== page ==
Shane Jordan: Why food waste matters
By Shane Jordan
In our latest blog post, Bristol food waste chef and educator Shane Jordan shares his thoughts about helping Bristol residents reduce their food waste, encouraging awareness around buying, storing and recycling food.
We are often shown extreme realities of food waste depicted in the media. Although I can see that this can prompt action, my philosophy is to instead focus on the positive with a self-help approach. My aim as a chef and food waste educator is to reduce food waste by making cooking fun, providing free information about food waste reduction and working with people to set small manageable goals. For this reason, I am supporting the bid for Bristol to become a Gold Sustainable Food City as food waste is so central to the bid. I was excited to hear about the new Bristol Bites Back Better element to the campaign.
I have worked with Bristol Waste Company on their Slim My Waste Feed My Face campaign to encourage Bristol residents to recycle inedible food waste and have collaborated on this issue with MP for Bristol East Kerry McCarthy and other local councilors within Bristol. My work previously at events and festivals is focused on having a positive approach towards food and being more mindful of the effects of wasting food.
When I first heard that Bristol will be bidding to be recognised as a Gold Sustainable Food City, I was keen to get involved in promoting the original actions that were asked of the city’s individuals, businesses and communities. I am fully confident that working together as city we can be a positive example to all other cities in the U.K. and beyond as a thriving sustainable green city.
COVID-19 has of course changed everything, but it has shown how important food supply is and how crucial it is that food is not wasted for not only the environment, but also our communities. During the first lockdown, UK citizens adopted a wide range of positive food management behaviours such as saving food leftovers and checking their cupboards, fridges and freezers before heading to the shops. Hopefully, this trend will continue as people find ways to make full use of the ingredients and resources they have at home. It would be great to now see this change in behaviour lead to a reduction in food waste in our black bins – we all need to be using our food waste caddies for any food we haven’t used. With the changing situation for restaurants, there is continued risk that there will be rising levels of surplus food as lockdown restrictions make it harder for the restaurant industry to plan. Whatever citizens can do at home to reserve precious resources can and will help.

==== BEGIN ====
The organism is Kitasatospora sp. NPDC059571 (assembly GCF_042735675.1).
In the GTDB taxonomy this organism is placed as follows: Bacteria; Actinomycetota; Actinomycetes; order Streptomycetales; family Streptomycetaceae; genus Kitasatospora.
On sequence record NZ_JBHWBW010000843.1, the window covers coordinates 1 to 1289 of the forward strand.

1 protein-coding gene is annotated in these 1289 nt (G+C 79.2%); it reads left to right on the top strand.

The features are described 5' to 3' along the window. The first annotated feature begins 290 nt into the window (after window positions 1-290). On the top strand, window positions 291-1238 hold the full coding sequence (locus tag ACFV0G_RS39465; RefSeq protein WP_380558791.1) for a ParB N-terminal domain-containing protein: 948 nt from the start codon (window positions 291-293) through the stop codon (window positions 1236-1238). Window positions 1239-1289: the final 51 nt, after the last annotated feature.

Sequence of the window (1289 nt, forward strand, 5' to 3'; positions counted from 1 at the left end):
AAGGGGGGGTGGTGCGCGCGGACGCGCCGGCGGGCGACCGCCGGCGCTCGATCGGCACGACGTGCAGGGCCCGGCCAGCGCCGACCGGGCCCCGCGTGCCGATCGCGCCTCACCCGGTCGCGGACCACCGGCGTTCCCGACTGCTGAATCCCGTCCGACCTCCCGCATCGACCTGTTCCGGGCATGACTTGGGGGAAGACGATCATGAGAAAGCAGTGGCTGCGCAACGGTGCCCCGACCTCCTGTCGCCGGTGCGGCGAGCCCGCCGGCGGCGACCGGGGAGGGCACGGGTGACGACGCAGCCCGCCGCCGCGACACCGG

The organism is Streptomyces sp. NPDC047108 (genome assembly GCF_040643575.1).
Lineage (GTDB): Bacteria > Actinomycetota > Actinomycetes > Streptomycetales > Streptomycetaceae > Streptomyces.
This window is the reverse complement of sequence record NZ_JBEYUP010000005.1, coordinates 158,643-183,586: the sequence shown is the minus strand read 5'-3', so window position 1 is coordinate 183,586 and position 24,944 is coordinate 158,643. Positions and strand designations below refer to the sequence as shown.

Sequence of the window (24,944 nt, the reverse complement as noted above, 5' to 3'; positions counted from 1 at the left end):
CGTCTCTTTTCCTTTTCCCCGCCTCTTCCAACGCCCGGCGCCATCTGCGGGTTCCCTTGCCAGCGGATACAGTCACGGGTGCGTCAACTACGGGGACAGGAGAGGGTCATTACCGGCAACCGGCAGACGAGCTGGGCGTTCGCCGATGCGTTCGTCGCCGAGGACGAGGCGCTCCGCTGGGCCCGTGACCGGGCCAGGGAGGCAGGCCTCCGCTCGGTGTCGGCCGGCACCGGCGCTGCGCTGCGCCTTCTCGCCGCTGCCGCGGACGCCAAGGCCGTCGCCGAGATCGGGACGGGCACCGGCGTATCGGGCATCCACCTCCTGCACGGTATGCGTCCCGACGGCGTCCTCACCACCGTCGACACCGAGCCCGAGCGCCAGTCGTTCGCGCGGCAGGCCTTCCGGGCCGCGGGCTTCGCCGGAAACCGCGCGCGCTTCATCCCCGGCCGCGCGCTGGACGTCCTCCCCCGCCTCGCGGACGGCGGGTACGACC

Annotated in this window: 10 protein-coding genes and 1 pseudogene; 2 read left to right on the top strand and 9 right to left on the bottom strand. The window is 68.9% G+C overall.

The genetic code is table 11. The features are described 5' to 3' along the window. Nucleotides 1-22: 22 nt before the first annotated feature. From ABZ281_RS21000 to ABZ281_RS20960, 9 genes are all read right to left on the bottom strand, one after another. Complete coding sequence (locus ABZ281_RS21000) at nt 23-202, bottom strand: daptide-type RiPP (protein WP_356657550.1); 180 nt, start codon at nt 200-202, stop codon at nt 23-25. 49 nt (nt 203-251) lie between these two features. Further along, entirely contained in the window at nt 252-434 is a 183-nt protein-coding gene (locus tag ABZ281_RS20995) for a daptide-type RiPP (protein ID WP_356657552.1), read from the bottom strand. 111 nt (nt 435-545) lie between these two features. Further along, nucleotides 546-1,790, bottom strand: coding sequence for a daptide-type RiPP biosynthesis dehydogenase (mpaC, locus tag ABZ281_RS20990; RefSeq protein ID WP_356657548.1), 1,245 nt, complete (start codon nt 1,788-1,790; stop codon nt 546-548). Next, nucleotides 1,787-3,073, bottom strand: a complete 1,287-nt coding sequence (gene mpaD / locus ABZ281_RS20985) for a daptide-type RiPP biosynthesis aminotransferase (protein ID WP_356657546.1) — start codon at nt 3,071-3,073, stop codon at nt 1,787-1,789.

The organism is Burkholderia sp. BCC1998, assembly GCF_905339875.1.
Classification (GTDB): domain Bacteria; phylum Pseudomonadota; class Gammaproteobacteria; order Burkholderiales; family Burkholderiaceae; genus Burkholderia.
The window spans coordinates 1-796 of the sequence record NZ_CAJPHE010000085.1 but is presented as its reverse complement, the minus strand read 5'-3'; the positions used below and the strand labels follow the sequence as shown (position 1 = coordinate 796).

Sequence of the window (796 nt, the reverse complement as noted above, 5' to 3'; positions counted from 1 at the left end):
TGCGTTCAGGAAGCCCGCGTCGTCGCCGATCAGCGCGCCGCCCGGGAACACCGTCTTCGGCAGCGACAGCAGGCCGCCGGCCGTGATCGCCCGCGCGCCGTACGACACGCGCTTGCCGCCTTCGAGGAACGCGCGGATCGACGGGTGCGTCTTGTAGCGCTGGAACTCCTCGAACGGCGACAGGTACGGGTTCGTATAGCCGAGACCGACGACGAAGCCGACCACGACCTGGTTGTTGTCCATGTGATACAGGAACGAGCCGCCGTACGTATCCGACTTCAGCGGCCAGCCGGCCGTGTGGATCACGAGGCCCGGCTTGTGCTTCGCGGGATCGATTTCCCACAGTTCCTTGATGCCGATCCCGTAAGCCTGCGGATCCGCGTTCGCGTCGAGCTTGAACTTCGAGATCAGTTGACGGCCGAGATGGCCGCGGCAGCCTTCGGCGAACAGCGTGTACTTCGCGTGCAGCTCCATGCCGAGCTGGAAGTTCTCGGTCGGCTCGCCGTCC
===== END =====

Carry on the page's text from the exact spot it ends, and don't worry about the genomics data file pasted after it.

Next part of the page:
The work I have personally doing to help Bristol become a Gold Sustainable Food City has been to encourage environmental awareness and promote waste-reducing recipes and self-help tips. Although a lot of my work was previously schools based, I have had to move recently into focusing on the online space. My book Food Waste Philosophy, published by Bristol-based publisher SilverWood Books documents my beliefs about food waste, education, and achieving environmental goals.
I am involved in this work because I have a deep passion for creating recipes and preserving food that minimises the likelihood of waste. I believe food should primarily be eaten. Failing that it should be recycled, allowing that food to become fertiliser to grow more food and become energy to power homes. My approach revolves around working in harmony with nature rather than against it.
One important way that I think we can help Bristol become a more sustainable food city, is to support Bristol’s local economy and try to buy fresh locally produced food. Doing this has positive effects on nature, your health and for Bristol as a whole. This is a big part of the new Bristol Bites Back Better campaign, which invites citizens to support local wherever possible.
By supporting Bristol’s local economy and buying items made and sold locally, the money spent stays in the community, creating more jobs and investing in the future of the city. I believe that seasonal, locally produced food tastes fresher and better too.
Take action on food waste as an individual now. Every single action counts when added up together with the action of the city as a whole. Some of the ways that this can be done include creating a shopping list or using a phone app to list the items you intend to buy, reducing the urge to buy other food on impulse.
We can do this Bristol!
Shane Jordan is a Bristol-based food waste chef and educator, and author of the book, Food Waste Philosophy.
Visit the Bristol Bites Back Better website to find out how you and your organisation can play a role in building a stronger food system for Bristol. Share your insights and stories using the hashtag #BiteBackBetter. Find out more about the campaign here.
So, what change do you want to see happen that will transform food in Bristol by 2030? Do you already have an idea for how Bristol can make this happen? Join the conversation now.
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